Marathi Literature




Hari Narayan Apte
Chintaman Joshi
Sane Guruji
V.S Khandekar
B.S Mardhekar
S.N Pendse
Vijay Tendulkar
Dilip Chitre
Balachandre Nemede
Nandev Dhasal

Jnaneshwar (1275-1296): Jnaneshwar was the greatest philosopher-saint and progenitor of the Bakhti Movement in Maharashtra. He is revered for his great works like Bhawarthadipika, Anubhavamrita (Nectar of Experience), Changadevaprasasti and Abhangagatha. Bhawarthadipika is a commentary on the Gita running into 9,000 couplets. It is the first religious treatise written in the language of the masses with a view to bring within the reach of the common man the highest spiritual truths contained in the ancient Sanskrit scriptures.

Eknath (1528-'99): Eknath, respected greatly as a major poet of the Warkari tradition after Jnaneshwar and Namdev, was born in 1528 in Paithan, a well known holy place in medieval Maharashtra. He was a preacher of worldly and spiritual values. Eknath has to his credit several significant works.., His commentary on the eleventh chapter oof the Sanskrit Bhagwat is popularly known as Nath Bhagwat. He wrote a long narrative poem entitled Rukmini Swayamvar. In addition to these he composed a large number of abangas, songs and folk-poems known as bharudas. Bhavartha Ramayana is Eknath's magnun opus. It is a massive narrative poem divided into seven cantos and running into 40,000 ovis (metrical stanzas).

Ramadasa (1608-'81): Born as Narayan Suryaji Thosar at Jamb in 1608 Ramadasa ran away from home as a boy and devoted himself to the pursuit of spiritual attainment for 12 years on the banks of the river Godavari near Nasik. He was a devotee of Lord Rama. Known for his saintliness, Ramadasa was an ardent social worker who established many mutts (monastaries) for uplift of the poor and the deprived. Dasabodha is a well known magnun opus of Ramadasa. It is an independent treatise which took 50 years of his life. It is a dialogue between a teacher and a disciple, illustrating the path of Bakhti (devotion). Consisting of 20 parts, with 7751 ovis (verses) Dasabodha deals with a lot of conventional philosophical issues like the nature of atman (self), jyana (knoweledge), bhakti, death and renunciation.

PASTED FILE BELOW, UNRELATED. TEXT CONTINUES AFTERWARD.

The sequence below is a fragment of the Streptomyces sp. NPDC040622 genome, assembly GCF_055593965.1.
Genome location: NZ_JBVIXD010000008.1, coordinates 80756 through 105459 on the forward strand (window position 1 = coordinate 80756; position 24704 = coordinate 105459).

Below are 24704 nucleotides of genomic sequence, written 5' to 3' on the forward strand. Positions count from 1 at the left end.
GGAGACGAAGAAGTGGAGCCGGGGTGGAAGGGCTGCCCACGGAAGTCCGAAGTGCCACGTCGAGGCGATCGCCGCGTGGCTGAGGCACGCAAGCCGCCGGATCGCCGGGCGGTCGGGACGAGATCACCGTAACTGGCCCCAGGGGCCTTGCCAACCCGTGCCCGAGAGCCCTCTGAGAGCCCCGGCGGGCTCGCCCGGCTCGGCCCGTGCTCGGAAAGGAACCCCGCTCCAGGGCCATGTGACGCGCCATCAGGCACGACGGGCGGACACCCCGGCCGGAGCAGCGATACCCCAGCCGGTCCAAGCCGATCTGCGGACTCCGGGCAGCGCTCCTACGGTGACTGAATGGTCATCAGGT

Hari Narayan Apte (1864-1919): Influenced by the reformist writings of Justice M.G Ranade, Hon'ble G.K Gokhle and Principal H.N Apte, H.N Apte is the pioneer novelist in the genre of social realism in Marathi. Founder-editor of the periodical Karamnuk, Apte produced a vast body of literature including translations, adaptations, short-stories, essays, biographical sketches, poems and novels. Apte wrote 18 novels eight of which depict contemporary society in the realistic mode and the rest historical novels. His Pan Lakshat Kon Gheto has become a classic in Marathi literature.


Tryambak Bapuji Thomre (1890-1918): Universally acknowledged as one of the most outstanding nature-poets in Marathi literature, Balakavi ( T.B Thomre) wrote some 200 poems in his brief span of life lasting only 28 years. Samagra Balakavi (Complete Works of Balakavi) is considered to be one of the greatest anthologies in Marathi literature. His famous poems are Anandi-Anand (Joy, Joy Everywhere), Shravanamasi (In the Month of Shravan), Fulrani (Flower-Princess) and Arun (Dawn).


Chintaman Vinayak Joshi (1892-1963): One of the leading masters of humour in Marathi literature, Chintaman Vinayak Joshi, worked as a professor of Pali at Baroda.He has published more than 10 collections of humorous stories, sketches, etc. Influenced by Jerome K Jerome, Barry Pain and P.G. Wodehouse, Joshi ushered in a new kind of humour in Marathi which finds its utterance in Chimanravache Charhat (The Long-winded Chronicle of Chimanrav), a classic of modern Marathi literature. It is a collection of 13 humorous stories narrating the inglorious exploits of the unheroic hero Chimanrav.